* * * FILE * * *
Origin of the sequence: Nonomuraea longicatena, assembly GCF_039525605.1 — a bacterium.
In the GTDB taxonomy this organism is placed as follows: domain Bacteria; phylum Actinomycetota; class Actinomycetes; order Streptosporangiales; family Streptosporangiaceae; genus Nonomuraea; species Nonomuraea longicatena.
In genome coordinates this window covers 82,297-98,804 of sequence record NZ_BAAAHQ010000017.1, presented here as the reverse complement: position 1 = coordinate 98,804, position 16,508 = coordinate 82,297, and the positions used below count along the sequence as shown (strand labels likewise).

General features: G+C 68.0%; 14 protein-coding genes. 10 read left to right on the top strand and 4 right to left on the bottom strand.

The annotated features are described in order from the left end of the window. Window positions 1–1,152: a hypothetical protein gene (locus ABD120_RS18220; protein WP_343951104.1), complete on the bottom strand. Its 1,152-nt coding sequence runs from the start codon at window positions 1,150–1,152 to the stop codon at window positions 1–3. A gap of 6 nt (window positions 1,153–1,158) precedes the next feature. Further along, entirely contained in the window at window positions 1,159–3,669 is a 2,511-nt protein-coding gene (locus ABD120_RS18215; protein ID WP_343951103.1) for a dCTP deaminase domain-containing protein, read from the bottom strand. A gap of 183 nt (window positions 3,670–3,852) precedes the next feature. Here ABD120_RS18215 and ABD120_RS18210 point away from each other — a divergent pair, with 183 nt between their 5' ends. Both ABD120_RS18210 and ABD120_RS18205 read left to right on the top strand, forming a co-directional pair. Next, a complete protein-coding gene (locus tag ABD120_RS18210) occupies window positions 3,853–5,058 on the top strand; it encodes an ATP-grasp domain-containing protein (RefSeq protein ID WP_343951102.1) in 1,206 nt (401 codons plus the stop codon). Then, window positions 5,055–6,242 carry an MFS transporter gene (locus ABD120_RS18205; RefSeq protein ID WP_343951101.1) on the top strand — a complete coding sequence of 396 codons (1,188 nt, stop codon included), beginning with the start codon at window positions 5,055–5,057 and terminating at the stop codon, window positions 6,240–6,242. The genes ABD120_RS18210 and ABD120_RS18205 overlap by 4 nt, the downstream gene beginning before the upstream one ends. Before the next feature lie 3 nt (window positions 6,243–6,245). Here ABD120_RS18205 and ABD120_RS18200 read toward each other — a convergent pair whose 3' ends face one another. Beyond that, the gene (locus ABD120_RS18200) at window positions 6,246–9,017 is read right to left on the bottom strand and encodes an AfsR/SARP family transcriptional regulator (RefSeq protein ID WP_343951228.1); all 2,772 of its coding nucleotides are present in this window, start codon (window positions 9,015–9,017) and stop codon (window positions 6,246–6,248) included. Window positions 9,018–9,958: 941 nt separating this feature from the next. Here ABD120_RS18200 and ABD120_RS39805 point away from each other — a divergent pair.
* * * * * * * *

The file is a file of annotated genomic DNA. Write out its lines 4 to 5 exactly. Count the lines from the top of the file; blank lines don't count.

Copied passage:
General features: G+C 68.0%; 14 protein-coding genes. 10 read left to right on the top strand and 4 right to left on the bottom strand.

The annotated features are described in order from the left end of the window. Window positions 1–1,152: a hypothetical protein gene (locus ABD120_RS18220; protein WP_343951104.1), complete on the bottom strand. Its 1,152-nt coding sequence runs from the start codon at window positions 1,150–1,152 to the stop codon at window positions 1–3. A gap of 6 nt (window positions 1,153–1,158) precedes the next feature. Further along, entirely contained in the window at window positions 1,159–3,669 is a 2,511-nt protein-coding gene (locus ABD120_RS18215; protein ID WP_343951103.1) for a dCTP deaminase domain-containing protein, read from the bottom strand. A gap of 183 nt (window positions 3,670–3,852) precedes the next feature. Here ABD120_RS18215 and ABD120_RS18210 point away from each other — a divergent pair, with 183 nt between their 5' ends. Both ABD120_RS18210 and ABD120_RS18205 read left to right on the top strand, forming a co-directional pair. Next, a complete protein-coding gene (locus tag ABD120_RS18210) occupies window positions 3,853–5,058 on the top strand; it encodes an ATP-grasp domain-containing protein (RefSeq protein ID WP_343951102.1) in 1,206 nt (401 codons plus the stop codon). Then, window positions 5,055–6,242 carry an MFS transporter gene (locus ABD120_RS18205; RefSeq protein ID WP_343951101.1) on the top strand — a complete coding sequence of 396 codons (1,188 nt, stop codon included), beginning with the start codon at window positions 5,055–5,057 and terminating at the stop codon, window positions 6,240–6,242. The genes ABD120_RS18210 and ABD120_RS18205 overlap by 4 nt, the downstream gene beginning before the upstream one ends. Before the next feature lie 3 nt (window positions 6,243–6,245). Here ABD120_RS18205 and ABD120_RS18200 read toward each other — a convergent pair whose 3' ends face one another. Beyond that, the gene (locus ABD120_RS18200) at window positions 6,246–9,017 is read right to left on the bottom strand and encodes an AfsR/SARP family transcriptional regulator (RefSeq protein ID WP_343951228.1); all 2,772 of its coding nucleotides are present in this window, start codon (window positions 9,015–9,017) and stop codon (window positions 6,246–6,248) included. Window positions 9,018–9,958: 941 nt separating this feature from the next. Here ABD120_RS18200 and ABD120_RS39805 point away from each other — a divergent pair.